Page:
Data collection, analysis, and development of the tele-retinopathy screening intervention were iterative, i.e., data from each step informed the next step. For example, following each workshop, data were analyzed, interpreted, and findings informed both the content of subsequent workshops and intervention development.

Environmental scan

We grouped similar programs into service categories and locations, which included 1) Diabetes service delivery and 2) Diabetes eye care service delivery. We summarized discussions with the health system partners and combined information provided with data from the Google search. The environmental scan notes were shared with our health system partners for further feedback and input.

Patients in the community co-development workshops

Using the NGT, the co-development workshops yielded rapidly generated results. Data on the sum of scores for each idea generated and voting frequency informed the ranked priority based on each of these measurements for each group. Participants provided one or more solutions for each persona across the five barriers from the previous sessions. Responses to the solutions generated for the five barriers were collated and each participant assigned a score for the preferred solutions/channels of delivery. The total scores for each aspect were calculated, and the top-ranked were prioritized (Additional file 2). Following each session, a summary of the priority list was generated and presented to participants for feedback. Audio recordings of the group sessions provided insight into the intricacies, context, and rationale with which group consensus was achieved and was used to back-check the data utilized.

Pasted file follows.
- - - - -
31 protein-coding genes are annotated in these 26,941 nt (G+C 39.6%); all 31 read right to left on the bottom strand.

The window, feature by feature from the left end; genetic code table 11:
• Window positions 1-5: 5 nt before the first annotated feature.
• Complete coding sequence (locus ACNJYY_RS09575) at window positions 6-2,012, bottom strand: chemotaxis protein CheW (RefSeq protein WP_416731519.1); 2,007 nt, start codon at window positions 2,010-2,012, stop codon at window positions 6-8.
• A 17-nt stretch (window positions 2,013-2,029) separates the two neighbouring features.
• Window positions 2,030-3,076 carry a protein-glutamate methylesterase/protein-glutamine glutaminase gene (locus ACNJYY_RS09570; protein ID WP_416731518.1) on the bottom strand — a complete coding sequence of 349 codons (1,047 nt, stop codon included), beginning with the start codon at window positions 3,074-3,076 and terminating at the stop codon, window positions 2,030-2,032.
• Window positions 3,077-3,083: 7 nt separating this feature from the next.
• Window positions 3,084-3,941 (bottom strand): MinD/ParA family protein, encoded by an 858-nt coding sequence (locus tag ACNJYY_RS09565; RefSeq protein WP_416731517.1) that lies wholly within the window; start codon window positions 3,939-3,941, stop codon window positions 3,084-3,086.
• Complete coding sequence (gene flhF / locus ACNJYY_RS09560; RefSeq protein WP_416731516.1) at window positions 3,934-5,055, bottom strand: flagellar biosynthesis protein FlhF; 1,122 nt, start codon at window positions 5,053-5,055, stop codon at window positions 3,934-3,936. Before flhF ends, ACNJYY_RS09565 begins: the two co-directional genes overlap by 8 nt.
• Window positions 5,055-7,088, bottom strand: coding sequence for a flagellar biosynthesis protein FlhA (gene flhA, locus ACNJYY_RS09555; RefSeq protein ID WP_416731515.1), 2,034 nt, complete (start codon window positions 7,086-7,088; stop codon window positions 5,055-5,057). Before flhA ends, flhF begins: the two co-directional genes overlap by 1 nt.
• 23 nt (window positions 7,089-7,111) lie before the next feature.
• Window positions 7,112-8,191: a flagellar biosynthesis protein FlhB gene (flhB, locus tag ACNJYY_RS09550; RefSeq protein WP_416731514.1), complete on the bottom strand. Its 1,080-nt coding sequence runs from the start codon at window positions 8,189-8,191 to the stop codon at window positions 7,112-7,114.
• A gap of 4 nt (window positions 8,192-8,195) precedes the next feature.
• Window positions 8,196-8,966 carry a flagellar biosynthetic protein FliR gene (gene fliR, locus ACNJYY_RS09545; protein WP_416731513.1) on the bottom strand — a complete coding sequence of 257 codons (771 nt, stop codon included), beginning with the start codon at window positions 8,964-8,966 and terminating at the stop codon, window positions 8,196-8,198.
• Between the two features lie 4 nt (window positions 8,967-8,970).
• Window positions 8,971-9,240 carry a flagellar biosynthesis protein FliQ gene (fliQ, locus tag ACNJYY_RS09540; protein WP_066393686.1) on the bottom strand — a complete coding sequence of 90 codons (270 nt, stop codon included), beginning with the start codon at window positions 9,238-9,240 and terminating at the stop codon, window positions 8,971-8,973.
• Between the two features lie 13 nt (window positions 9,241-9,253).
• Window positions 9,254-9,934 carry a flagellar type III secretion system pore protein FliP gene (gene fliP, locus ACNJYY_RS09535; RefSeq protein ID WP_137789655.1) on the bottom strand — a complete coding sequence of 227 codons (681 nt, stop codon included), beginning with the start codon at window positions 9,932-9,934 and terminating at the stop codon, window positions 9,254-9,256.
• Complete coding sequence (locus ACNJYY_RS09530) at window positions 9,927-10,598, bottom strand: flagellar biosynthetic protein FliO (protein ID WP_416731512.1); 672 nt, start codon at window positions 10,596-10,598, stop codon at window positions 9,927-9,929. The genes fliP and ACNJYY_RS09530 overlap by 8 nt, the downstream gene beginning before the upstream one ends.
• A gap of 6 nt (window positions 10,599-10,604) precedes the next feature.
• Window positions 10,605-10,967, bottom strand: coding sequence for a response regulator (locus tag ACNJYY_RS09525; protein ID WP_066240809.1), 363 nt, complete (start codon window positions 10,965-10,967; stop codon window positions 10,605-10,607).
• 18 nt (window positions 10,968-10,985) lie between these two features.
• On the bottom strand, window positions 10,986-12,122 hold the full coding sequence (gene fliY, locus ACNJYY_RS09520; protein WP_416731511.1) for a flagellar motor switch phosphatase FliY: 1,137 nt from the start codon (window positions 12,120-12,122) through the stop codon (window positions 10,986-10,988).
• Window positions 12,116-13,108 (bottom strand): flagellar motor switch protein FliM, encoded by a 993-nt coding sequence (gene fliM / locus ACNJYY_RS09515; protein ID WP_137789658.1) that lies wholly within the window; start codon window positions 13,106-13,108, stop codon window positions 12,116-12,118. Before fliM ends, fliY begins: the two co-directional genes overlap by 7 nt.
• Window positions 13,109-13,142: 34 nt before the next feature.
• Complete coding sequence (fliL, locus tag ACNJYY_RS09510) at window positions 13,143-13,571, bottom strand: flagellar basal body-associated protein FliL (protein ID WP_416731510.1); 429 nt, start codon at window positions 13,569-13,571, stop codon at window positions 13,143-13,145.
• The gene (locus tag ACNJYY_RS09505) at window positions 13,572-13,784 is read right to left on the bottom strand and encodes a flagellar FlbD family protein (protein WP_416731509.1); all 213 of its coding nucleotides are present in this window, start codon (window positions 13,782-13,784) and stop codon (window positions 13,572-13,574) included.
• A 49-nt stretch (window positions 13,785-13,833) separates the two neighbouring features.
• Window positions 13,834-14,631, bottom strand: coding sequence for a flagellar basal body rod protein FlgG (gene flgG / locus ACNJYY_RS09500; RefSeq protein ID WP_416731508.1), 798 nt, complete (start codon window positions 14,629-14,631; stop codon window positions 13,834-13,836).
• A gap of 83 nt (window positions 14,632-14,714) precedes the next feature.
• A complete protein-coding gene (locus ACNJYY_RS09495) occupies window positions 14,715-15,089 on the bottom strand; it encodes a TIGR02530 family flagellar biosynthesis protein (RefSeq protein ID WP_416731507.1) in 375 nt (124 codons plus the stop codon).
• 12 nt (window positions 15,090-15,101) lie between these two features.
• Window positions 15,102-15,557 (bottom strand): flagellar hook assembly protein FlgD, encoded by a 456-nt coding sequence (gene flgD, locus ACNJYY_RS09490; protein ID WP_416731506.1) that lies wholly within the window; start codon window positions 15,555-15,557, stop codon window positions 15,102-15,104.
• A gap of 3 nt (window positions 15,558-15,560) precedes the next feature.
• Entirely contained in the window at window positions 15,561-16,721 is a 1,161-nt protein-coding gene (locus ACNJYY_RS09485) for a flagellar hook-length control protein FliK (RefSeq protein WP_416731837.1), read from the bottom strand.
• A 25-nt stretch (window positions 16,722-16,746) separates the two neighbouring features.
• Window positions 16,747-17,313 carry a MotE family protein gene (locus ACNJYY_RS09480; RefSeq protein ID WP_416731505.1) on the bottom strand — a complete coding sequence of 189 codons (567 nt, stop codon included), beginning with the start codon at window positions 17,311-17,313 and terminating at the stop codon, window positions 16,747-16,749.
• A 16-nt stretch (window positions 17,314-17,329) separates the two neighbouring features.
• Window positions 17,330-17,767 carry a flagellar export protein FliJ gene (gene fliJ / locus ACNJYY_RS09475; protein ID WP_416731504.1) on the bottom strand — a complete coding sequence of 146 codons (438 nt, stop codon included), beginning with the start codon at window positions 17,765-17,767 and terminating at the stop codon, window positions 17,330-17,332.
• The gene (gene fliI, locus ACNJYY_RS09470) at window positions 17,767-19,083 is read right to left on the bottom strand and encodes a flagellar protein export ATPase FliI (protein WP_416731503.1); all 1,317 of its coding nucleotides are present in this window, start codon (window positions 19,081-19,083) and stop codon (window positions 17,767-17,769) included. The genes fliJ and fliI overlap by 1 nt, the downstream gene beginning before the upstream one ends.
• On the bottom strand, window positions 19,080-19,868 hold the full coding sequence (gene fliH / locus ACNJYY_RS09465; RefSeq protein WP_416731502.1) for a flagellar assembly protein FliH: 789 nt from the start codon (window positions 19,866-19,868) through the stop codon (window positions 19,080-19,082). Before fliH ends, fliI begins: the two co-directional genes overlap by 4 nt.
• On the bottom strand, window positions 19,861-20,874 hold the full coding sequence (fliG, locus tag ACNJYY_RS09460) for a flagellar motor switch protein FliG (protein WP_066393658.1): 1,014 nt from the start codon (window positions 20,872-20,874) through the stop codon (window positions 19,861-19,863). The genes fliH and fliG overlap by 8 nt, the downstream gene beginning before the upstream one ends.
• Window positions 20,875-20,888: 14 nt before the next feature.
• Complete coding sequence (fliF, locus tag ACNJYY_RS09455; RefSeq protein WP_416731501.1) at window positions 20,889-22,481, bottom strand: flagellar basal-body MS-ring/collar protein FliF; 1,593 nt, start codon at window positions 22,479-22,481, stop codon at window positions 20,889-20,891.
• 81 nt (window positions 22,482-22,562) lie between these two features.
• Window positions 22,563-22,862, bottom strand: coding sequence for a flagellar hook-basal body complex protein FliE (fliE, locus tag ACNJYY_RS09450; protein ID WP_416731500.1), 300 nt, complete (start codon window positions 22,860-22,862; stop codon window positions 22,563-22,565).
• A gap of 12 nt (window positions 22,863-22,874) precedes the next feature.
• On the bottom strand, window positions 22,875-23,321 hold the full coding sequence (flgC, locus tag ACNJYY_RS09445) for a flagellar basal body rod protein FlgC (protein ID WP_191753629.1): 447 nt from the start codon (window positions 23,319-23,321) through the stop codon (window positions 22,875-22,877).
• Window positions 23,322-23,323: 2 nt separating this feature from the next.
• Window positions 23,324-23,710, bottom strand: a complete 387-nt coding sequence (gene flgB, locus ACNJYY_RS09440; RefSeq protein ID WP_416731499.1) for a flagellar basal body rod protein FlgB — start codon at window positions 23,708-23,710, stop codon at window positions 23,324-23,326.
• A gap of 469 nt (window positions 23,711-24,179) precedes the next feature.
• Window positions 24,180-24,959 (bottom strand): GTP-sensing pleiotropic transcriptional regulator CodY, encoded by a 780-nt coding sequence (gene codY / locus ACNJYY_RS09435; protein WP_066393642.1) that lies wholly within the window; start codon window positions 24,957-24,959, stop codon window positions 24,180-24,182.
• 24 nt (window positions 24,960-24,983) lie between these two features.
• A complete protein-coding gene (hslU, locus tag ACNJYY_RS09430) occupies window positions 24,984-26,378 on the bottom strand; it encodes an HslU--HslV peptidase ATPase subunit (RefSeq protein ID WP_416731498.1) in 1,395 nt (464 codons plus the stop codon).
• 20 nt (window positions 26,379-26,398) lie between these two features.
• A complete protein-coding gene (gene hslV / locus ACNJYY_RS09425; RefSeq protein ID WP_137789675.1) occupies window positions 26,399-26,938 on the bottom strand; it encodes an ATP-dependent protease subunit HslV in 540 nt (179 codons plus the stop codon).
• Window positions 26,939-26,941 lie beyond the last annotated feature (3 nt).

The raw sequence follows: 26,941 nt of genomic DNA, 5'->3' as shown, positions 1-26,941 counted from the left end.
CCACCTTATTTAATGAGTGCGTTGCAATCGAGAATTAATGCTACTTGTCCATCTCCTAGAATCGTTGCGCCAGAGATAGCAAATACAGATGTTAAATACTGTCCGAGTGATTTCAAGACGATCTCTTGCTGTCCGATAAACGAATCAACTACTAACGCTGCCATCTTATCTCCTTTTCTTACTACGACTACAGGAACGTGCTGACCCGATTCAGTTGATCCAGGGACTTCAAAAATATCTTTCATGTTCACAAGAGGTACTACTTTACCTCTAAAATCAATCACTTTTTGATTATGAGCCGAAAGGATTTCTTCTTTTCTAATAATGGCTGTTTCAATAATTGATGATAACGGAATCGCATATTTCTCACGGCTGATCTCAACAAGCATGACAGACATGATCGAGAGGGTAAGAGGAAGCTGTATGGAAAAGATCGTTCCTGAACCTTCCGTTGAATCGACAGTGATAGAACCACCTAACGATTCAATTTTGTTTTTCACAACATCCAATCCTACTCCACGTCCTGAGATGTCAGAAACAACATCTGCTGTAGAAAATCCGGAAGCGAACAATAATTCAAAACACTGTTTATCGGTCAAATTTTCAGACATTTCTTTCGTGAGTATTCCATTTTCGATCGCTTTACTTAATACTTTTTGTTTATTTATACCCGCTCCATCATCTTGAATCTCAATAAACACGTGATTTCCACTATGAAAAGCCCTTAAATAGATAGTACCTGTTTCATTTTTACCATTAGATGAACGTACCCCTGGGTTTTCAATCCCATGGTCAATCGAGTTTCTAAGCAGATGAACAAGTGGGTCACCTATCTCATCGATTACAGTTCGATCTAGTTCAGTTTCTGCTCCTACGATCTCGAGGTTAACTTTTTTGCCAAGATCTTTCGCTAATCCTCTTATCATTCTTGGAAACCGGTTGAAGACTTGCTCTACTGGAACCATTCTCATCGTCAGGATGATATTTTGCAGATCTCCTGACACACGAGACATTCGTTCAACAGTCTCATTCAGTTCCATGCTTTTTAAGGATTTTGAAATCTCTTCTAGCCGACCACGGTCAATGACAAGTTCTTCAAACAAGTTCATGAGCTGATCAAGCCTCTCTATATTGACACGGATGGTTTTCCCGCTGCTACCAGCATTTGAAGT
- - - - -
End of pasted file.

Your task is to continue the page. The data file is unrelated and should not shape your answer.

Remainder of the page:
Patient partners and health system partners co-development workshops

The patient and health system partners co-development workshops were audio recorded. We summarized the workshop discussions and shared the abridged notes with patient and health system partners for feedback. In addition, we verified their input on the resources developed, roles and behaviours for the implementation of the proposed intervention, and decisions towards operationalization of the solutions and channels of delivery generated.


Environmental scan

We identified that in 2021, there was no specific program for diabetes eye-care operating at any Community Health Centres (CHC) in Ottawa. Central intake to diabetes education programs was offered at locations across Ottawa. The programs were often provided in various languages including French and Mandarin and were open to self-referral and physician referral [34, 35]. Individuals with diabetes could access retinopathy screening either via self-referral to an optometrist or referral from a primary care practitioner to an optometrist or ophthalmologist. From our scan, there was no pathway specifically available to persons immigrating to Canada from China and African-Caribbean countries for diabetic retinopathy screening in Ottawa. Health system partners indicated that health practitioners typically referred patients to optometrists that are conveniently located for patients. Additionally, they mentioned that some health practitioners chose to send patients to places that have both an optometrist and ophthalmologist but, patients generally made the final decision on whom to consult.